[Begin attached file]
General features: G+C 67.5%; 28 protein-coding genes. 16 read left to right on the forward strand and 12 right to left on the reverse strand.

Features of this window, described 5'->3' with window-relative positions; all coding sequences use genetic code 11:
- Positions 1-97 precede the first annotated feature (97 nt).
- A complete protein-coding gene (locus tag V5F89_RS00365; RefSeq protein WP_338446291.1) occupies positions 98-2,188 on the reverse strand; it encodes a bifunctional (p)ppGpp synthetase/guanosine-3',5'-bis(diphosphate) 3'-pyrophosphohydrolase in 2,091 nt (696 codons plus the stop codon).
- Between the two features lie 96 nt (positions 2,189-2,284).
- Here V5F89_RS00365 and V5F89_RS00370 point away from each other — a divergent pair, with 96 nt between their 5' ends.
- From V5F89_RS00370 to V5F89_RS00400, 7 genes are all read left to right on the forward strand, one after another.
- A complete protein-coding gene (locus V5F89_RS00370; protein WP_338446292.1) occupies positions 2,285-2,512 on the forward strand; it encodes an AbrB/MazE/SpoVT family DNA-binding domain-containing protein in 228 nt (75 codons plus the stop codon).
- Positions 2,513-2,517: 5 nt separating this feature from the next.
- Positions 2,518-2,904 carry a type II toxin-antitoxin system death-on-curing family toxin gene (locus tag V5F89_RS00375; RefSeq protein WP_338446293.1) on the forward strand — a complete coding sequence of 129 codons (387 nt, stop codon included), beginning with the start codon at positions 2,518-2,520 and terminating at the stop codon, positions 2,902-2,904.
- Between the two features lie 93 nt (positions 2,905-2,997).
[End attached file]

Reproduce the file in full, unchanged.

General features: G+C 67.5%; 28 protein-coding genes. 16 read left to right on the forward strand and 12 right to left on the reverse strand.

Features of this window, described 5'->3' with window-relative positions; all coding sequences use genetic code 11:
- Positions 1-97 precede the first annotated feature (97 nt).
- A complete protein-coding gene (locus tag V5F89_RS00365; RefSeq protein WP_338446291.1) occupies positions 98-2,188 on the reverse strand; it encodes a bifunctional (p)ppGpp synthetase/guanosine-3',5'-bis(diphosphate) 3'-pyrophosphohydrolase in 2,091 nt (696 codons plus the stop codon).
- Between the two features lie 96 nt (positions 2,189-2,284).
- Here V5F89_RS00365 and V5F89_RS00370 point away from each other — a divergent pair, with 96 nt between their 5' ends.
- From V5F89_RS00370 to V5F89_RS00400, 7 genes are all read left to right on the forward strand, one after another.
- A complete protein-coding gene (locus V5F89_RS00370; protein WP_338446292.1) occupies positions 2,285-2,512 on the forward strand; it encodes an AbrB/MazE/SpoVT family DNA-binding domain-containing protein in 228 nt (75 codons plus the stop codon).
- Positions 2,513-2,517: 5 nt separating this feature from the next.
- Positions 2,518-2,904 carry a type II toxin-antitoxin system death-on-curing family toxin gene (locus tag V5F89_RS00375; RefSeq protein WP_338446293.1) on the forward strand — a complete coding sequence of 129 codons (387 nt, stop codon included), beginning with the start codon at positions 2,518-2,520 and terminating at the stop codon, positions 2,902-2,904.
- Between the two features lie 93 nt (positions 2,905-2,997).